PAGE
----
Review written by Rohini Majumdar (PSY)
People tend to transition between emotional states in predictable patterns. We use what we know about how others are feeling in the moment to predict how they might feel in the future. Specifically, we make these predictions based on our knowledge of emotional state transition patterns from observing ourselves and others. Research has shown that benefits of social perception and prediction include positive real-world social outcomes such as stronger relationships with friends, higher satisfaction in romantic relationships, greater acceptance from peers, and more success within one’s community.
In a recent study, three researchers from Princeton’s Department of Psychology, Zidong Zhao, Mark Thornton (now an assistant professor at Dartmouth), and Diana Tamir sought to investigate how accurately people can predict certain individuals’ future emotions. Specifically, they were interested in whether this varies by how well or how long people have known each other, and whether accurate predictions offer any social benefits.
Zhao and colleagues recruited first-year undergraduate students at Princeton to participate in two studies with similar designs but different objectives. In both studies, participants completed an emotional transition task three times total for three different targets: themselves, their friend, and the average student at Princeton. In Study 1, the researchers sampled pairs of close friends who had lived in the same community for at least one semester. In Study 2, participants were pairs of newly acquainted roommates. This distinction was used to see if target-specific knowledge acquired over longer-term friendships improves emotion prediction accuracy.
In the aforementioned emotional transition task, participants envisioned one of the three targets in question (e.g., friend or new acquaintance) and were shown a pair of emotional states (e.g., happiness → elation). They were then asked to estimate on a continuous scale of 0-100% the likelihood that, if the target was experiencing the first state (e.g., happiness), they would experience the second state (e.g., elation) next. The accuracy of these predictions was assessed by comparing a given participant’s ratings of their friend to the ground truths from the friend themself (i.e., the friend’s self-reported ratings of their own emotion transitions). This comparison enabled the researchers to measure whether people can accurately predict emotions in close friends (Study 1) and new acquaintances (Study 2). In addition, they compared a given participant’s ratings of the average group member against the sample’s average self-ratings to see whether people can accurately predict the emotions of the average group member. The authors expected both individual and group-level predictions to be less accurate in Study 2, since the participants in that sample likely had less specialized knowledge about each other and the group, having known each other for a shorter period of time than participants in Study 1.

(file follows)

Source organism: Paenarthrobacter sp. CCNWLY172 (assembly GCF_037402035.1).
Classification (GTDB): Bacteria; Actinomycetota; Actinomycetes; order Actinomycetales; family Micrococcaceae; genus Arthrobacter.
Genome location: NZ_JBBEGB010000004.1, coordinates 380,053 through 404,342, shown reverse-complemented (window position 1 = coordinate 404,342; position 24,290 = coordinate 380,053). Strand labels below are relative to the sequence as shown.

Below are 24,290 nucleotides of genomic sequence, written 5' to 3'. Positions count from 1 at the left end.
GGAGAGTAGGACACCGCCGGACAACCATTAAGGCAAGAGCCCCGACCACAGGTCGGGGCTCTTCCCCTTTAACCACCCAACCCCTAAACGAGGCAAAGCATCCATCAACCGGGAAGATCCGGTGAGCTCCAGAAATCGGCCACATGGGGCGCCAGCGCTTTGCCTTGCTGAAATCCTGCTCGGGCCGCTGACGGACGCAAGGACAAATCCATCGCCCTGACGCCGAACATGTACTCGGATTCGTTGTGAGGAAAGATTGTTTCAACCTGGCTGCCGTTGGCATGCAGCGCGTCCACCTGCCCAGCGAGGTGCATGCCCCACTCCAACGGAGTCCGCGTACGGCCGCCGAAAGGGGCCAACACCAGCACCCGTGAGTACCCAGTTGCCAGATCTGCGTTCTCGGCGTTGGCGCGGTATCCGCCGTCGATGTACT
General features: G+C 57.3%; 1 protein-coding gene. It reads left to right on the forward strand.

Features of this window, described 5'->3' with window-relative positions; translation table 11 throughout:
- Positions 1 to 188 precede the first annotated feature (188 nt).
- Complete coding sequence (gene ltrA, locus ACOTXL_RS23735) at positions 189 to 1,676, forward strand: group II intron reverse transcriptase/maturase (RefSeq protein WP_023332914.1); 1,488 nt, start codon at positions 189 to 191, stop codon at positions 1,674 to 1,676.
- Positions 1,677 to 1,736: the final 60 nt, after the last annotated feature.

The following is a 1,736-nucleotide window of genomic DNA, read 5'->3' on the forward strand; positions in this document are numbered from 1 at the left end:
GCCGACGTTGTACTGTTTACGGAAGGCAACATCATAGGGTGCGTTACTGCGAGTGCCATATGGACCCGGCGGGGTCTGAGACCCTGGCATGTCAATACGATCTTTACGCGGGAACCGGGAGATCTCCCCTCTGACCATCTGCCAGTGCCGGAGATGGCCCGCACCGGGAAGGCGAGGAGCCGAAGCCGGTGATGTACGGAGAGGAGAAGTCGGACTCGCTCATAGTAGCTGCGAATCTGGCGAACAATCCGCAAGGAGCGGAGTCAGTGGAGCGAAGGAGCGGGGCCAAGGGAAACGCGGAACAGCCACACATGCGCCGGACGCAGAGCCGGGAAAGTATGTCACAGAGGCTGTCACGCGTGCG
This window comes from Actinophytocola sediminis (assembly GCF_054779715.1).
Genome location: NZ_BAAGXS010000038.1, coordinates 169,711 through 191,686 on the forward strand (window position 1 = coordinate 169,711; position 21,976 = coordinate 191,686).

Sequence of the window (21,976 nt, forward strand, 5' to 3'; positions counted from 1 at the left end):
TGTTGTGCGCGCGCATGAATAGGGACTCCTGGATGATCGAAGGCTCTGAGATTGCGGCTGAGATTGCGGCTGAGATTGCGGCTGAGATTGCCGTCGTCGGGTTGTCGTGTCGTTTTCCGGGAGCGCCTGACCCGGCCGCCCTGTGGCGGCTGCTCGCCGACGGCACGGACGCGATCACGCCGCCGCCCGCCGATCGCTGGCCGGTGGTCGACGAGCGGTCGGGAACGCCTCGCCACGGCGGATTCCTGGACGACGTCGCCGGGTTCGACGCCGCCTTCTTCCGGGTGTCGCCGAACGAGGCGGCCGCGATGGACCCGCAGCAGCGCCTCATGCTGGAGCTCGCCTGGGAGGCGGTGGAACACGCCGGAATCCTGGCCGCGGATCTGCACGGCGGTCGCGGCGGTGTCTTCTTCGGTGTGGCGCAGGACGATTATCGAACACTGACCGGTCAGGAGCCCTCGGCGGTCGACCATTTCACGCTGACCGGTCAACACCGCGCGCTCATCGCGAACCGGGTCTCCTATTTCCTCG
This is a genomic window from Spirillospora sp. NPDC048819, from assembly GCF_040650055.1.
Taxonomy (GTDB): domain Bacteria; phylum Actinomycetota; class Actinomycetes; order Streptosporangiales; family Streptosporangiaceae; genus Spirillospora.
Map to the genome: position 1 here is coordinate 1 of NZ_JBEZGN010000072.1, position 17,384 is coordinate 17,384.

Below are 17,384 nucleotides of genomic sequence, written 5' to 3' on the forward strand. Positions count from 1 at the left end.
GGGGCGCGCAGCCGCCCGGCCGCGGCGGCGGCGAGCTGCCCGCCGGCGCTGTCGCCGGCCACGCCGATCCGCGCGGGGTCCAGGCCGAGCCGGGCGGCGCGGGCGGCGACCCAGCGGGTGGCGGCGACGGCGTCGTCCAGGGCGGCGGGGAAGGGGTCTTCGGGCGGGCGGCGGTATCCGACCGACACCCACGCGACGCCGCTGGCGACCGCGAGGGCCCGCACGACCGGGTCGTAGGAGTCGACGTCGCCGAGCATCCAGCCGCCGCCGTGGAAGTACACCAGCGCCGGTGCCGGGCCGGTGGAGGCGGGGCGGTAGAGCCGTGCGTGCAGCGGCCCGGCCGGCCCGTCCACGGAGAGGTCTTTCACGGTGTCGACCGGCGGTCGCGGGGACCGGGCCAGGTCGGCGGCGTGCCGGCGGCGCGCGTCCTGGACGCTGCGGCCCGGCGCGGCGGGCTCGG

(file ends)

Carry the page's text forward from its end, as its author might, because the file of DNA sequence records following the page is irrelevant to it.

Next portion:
A series of analyses showed that participants were, in fact, able to accurately predict their friends’ emotion transitions. This effect was significantly stronger for Study 1 than Study 2, meaning that closer, longer-term friends were able to make more accurate predictions compared to new acquaintances. In both studies, although people made generally similar predictions for themselves, their friend, and the group, these predictions were nevertheless specific to each target, and people did draw upon specialized knowledge (about their friend or acquaintance) to make them. Therefore, the researchers concluded that we have the ability to use individualized information to accurately predict the emotion transitions of specific individuals.
“One surprising finding for us was that, in the second study, we saw evidence that, within a very short time window, roommates who didn't know each other to begin with quickly became more accurate about each other's emotion dynamics,” said Zhao. “This suggests that some kind of abstract, structured knowledge might guide people to rapidly refine their perceptions about a single, specific target. We are doing some work right now to get at what that structured knowledge might look like.”
At the group level, the researchers found that participants also accurately gauged the aggregate pattern of emotion transitions in their community. Instead of simply relying on self-knowledge, they again used specialized knowledge about the average group member to make accurate predictions. Interestingly, even students who were new to their group (Study 2) were able to accurately predict the rest of the sample’s emotional dynamics. This result indicates that even without spending any time in a group, new members can more or less make accurate predictions by drawing on their general understanding of people and groups. Naturally (and similar to with individual acquaintances), more exposure to the group improves group-level emotion prediction accuracy over time.
Zhao et al. found that people can accurately predict emotions in others, but does this confer any real-world social benefits? In theory, being able to intuit others’ future states should benefit the predictor by facilitating smoother social interactions. In practice, based on measures of affection and self-reported perceived closeness in the pairs, the data presented in this study hinted at a positive relationship between accurately predicting a friend’s emotions and a successful friendship. Additionally, the authors found preliminary evidence linking more accurate group-level emotion predictions to feeling less lonely and finding more fulfillment in one’s immediate social environment.
The original article was published in Emotion on September 17, 2020. Please follow this link to view the full version.